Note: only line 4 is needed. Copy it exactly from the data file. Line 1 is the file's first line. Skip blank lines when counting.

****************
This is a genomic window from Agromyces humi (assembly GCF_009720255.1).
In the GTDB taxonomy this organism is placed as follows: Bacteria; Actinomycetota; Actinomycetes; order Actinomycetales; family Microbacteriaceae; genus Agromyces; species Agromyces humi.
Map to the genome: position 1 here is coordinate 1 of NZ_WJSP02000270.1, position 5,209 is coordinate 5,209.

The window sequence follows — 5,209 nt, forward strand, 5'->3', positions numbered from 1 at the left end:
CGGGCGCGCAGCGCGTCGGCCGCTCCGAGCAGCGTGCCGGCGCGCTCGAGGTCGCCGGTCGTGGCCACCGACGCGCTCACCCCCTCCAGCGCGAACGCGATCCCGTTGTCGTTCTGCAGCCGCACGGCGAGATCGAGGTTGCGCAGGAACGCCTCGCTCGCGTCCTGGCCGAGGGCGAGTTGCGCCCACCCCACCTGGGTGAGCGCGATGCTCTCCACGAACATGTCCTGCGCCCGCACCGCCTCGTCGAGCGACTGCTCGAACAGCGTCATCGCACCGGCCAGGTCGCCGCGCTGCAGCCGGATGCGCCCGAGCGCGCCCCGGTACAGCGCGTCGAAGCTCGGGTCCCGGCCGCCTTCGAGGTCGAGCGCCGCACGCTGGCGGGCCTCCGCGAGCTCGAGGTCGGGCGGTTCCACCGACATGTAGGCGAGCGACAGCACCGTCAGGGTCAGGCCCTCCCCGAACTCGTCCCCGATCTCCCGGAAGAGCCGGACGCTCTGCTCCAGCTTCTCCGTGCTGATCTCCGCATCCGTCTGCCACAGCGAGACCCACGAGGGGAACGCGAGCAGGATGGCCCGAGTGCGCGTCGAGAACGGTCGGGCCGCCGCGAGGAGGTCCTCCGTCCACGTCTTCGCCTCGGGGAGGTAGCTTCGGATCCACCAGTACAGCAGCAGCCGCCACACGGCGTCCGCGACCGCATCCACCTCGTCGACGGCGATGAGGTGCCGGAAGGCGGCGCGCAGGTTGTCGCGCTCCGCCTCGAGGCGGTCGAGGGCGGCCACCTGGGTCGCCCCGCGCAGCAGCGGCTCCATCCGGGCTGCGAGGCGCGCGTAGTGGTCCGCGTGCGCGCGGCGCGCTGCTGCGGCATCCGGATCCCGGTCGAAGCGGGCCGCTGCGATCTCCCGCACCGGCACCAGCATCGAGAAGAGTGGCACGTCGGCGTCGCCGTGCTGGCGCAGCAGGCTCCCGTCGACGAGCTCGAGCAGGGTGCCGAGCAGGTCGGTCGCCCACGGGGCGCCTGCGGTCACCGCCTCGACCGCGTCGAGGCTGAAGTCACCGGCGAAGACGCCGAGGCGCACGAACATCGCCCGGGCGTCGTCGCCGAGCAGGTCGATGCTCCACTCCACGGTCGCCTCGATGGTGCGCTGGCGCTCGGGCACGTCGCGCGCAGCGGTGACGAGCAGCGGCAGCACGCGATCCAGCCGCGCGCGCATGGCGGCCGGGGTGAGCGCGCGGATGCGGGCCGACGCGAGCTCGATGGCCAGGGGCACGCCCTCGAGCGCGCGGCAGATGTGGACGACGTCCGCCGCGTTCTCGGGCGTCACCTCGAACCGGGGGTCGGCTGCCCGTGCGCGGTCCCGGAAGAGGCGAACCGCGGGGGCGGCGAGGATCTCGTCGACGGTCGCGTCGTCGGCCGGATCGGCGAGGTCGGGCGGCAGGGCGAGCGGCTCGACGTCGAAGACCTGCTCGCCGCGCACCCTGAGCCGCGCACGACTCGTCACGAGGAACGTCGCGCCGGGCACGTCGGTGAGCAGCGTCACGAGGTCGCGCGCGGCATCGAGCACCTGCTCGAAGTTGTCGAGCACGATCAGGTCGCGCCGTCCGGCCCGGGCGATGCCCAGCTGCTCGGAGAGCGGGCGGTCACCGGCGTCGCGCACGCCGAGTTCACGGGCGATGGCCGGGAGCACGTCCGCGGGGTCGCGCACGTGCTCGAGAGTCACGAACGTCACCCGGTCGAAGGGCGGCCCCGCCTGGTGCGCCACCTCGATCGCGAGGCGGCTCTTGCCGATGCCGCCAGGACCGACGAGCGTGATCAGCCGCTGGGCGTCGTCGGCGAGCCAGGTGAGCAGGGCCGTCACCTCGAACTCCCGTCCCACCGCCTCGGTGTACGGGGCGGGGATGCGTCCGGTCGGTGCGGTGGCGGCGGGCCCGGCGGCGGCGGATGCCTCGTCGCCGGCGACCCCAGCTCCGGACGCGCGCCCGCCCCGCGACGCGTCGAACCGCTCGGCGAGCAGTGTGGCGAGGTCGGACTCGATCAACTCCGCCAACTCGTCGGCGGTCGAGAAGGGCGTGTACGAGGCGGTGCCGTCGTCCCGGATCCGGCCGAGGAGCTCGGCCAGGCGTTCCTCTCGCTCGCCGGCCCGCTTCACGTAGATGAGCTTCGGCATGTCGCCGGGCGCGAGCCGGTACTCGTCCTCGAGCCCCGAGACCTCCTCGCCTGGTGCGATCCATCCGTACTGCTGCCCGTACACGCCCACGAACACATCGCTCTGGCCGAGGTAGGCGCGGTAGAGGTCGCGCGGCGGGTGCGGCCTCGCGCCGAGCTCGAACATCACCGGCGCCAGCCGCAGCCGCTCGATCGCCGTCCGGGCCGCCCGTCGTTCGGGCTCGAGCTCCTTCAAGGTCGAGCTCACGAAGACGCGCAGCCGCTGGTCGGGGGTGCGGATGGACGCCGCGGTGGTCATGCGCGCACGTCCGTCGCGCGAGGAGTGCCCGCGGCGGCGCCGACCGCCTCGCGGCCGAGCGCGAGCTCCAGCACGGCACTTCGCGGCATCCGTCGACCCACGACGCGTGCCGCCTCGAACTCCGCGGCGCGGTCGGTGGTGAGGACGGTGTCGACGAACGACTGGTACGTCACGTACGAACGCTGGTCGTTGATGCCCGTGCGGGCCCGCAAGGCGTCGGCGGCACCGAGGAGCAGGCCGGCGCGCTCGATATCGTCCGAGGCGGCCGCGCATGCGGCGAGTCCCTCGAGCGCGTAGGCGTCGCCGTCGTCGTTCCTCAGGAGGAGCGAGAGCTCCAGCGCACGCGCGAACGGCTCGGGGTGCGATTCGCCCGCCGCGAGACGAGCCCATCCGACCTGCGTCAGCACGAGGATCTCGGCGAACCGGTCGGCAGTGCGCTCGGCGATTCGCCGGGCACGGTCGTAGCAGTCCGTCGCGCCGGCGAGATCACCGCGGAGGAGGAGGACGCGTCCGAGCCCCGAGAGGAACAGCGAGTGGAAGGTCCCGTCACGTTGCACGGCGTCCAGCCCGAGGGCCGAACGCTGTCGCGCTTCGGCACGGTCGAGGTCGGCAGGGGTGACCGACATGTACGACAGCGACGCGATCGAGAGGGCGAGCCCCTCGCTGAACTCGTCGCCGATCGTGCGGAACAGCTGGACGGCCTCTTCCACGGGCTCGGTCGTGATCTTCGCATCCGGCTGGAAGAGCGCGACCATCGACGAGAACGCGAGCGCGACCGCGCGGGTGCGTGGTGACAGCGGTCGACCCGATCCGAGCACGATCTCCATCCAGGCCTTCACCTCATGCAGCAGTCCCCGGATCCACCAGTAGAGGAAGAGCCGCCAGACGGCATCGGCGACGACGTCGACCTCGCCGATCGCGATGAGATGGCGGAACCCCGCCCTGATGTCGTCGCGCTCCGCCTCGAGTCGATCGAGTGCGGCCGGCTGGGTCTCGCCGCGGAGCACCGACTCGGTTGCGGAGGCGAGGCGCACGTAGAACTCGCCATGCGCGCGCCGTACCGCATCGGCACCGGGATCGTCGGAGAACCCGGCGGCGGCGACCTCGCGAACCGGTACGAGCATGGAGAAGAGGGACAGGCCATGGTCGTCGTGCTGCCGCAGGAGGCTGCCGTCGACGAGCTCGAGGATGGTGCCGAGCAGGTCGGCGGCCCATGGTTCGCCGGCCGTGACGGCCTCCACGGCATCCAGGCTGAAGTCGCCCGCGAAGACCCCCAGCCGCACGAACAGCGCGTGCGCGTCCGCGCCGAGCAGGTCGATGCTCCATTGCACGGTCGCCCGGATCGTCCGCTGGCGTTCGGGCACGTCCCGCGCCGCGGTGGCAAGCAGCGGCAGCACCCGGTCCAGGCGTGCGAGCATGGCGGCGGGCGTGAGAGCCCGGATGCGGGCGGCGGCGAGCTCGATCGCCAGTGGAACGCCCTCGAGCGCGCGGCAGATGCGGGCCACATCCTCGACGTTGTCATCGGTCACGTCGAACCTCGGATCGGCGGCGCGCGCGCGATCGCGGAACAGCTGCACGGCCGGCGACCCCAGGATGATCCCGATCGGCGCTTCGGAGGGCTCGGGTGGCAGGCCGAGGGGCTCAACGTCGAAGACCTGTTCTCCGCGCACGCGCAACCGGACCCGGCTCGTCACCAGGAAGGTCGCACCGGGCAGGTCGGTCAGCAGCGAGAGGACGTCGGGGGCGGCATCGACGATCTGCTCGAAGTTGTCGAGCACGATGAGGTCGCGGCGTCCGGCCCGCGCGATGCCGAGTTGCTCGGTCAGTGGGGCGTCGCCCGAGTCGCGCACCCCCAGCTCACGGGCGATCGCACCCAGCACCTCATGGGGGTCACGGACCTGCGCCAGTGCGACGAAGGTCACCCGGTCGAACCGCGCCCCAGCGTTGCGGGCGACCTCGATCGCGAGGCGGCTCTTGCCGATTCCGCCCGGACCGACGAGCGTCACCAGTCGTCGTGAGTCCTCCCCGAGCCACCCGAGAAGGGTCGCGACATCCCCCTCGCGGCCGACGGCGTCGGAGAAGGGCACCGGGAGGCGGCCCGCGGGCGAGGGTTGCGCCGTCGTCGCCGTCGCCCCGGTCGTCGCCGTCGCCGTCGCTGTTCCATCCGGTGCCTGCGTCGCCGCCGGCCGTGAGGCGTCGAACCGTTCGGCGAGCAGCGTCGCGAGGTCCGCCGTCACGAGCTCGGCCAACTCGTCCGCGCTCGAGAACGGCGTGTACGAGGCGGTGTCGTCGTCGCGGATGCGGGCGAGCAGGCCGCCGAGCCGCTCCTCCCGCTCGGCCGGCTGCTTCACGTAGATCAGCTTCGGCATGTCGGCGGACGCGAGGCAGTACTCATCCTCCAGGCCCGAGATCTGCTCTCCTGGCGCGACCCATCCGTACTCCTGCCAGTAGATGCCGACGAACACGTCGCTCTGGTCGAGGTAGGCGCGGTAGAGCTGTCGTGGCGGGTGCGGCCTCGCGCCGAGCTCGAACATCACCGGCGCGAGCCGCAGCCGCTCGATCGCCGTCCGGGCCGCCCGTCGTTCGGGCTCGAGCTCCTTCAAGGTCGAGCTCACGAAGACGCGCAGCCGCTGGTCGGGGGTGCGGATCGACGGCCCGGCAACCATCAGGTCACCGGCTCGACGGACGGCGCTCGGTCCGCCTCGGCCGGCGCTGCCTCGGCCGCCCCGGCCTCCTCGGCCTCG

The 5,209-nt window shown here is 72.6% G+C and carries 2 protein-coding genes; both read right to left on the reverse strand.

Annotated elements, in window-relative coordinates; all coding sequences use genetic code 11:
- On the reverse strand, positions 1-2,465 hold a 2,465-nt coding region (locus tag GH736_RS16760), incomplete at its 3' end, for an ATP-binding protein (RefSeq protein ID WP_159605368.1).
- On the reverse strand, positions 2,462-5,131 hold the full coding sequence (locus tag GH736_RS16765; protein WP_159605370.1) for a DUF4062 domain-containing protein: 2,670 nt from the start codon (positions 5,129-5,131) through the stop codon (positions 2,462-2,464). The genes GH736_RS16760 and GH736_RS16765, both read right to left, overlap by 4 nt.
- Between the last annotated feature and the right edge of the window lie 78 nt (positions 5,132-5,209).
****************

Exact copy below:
The window sequence follows — 5,209 nt, forward strand, 5'->3', positions numbered from 1 at the left end: